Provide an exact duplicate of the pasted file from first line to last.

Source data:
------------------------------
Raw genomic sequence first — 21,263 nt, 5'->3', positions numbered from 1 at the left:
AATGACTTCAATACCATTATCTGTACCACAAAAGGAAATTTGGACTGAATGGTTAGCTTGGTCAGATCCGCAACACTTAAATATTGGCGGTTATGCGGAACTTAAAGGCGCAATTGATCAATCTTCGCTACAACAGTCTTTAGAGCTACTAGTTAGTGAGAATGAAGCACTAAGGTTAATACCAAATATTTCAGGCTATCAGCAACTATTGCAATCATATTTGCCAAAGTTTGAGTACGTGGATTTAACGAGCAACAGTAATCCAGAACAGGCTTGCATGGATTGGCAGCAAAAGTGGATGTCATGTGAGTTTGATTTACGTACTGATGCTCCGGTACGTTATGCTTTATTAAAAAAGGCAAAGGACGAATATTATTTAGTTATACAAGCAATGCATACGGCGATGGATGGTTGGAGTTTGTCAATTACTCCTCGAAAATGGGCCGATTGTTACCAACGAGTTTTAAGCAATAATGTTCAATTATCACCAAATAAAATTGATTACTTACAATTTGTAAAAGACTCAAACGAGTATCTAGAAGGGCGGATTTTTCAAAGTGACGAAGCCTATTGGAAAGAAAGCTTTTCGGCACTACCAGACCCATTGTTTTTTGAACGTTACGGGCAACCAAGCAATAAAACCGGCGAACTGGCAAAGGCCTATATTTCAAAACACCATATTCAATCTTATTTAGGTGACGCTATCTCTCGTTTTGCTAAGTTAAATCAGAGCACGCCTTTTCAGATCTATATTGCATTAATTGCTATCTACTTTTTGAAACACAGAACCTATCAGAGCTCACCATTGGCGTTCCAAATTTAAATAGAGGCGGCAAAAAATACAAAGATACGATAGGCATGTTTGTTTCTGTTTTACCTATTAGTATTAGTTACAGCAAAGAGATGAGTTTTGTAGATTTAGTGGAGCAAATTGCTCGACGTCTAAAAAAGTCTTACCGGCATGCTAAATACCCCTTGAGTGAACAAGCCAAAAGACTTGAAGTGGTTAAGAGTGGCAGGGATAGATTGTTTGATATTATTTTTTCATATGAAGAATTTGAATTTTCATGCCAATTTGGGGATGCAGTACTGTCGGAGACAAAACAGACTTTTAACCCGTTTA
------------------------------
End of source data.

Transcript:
Raw genomic sequence first — 21,263 nt, 5'->3', positions numbered from 1 at the left:
AATGACTTCAATACCATTATCTGTACCACAAAAGGAAATTTGGACTGAATGGTTAGCTTGGTCAGATCCGCAACACTTAAATATTGGCGGTTATGCGGAACTTAAAGGCGCAATTGATCAATCTTCGCTACAACAGTCTTTAGAGCTACTAGTTAGTGAGAATGAAGCACTAAGGTTAATACCAAATATTTCAGGCTATCAGCAACTATTGCAATCATATTTGCCAAAGTTTGAGTACGTGGATTTAACGAGCAACAGTAATCCAGAACAGGCTTGCATGGATTGGCAGCAAAAGTGGATGTCATGTGAGTTTGATTTACGTACTGATGCTCCGGTACGTTATGCTTTATTAAAAAAGGCAAAGGACGAATATTATTTAGTTATACAAGCAATGCATACGGCGATGGATGGTTGGAGTTTGTCAATTACTCCTCGAAAATGGGCCGATTGTTACCAACGAGTTTTAAGCAATAATGTTCAATTATCACCAAATAAAATTGATTACTTACAATTTGTAAAAGACTCAAACGAGTATCTAGAAGGGCGGATTTTTCAAAGTGACGAAGCCTATTGGAAAGAAAGCTTTTCGGCACTACCAGACCCATTGTTTTTTGAACGTTACGGGCAACCAAGCAATAAAACCGGCGAACTGGCAAAGGCCTATATTTCAAAACACCATATTCAATCTTATTTAGGTGACGCTATCTCTCGTTTTGCTAAGTTAAATCAGAGCACGCCTTTTCAGATCTATATTGCATTAATTGCTATCTACTTTTTGAAACACAGAACCTATCAGAGCTCACCATTGGCGTTCCAAATTTAAATAGAGGCGGCAAAAAATACAAAGATACGATAGGCATGTTTGTTTCTGTTTTACCTATTAGTATTAGTTACAGCAAAGAGATGAGTTTTGTAGATTTAGTGGAGCAAATTGCTCGACGTCTAAAAAAGTCTTACCGGCATGCTAAATACCCCTTGAGTGAACAAGCCAAAAGACTTGAAGTGGTTAAGAGTGGCAGGGATAGATTGTTTGATATTATTTTTTCATATGAAGAATTTGAATTTTCATGCCAATTTGGGGATGCAGTACTGTCGGAGACAAAACAGACTTTTAACCCGTTTA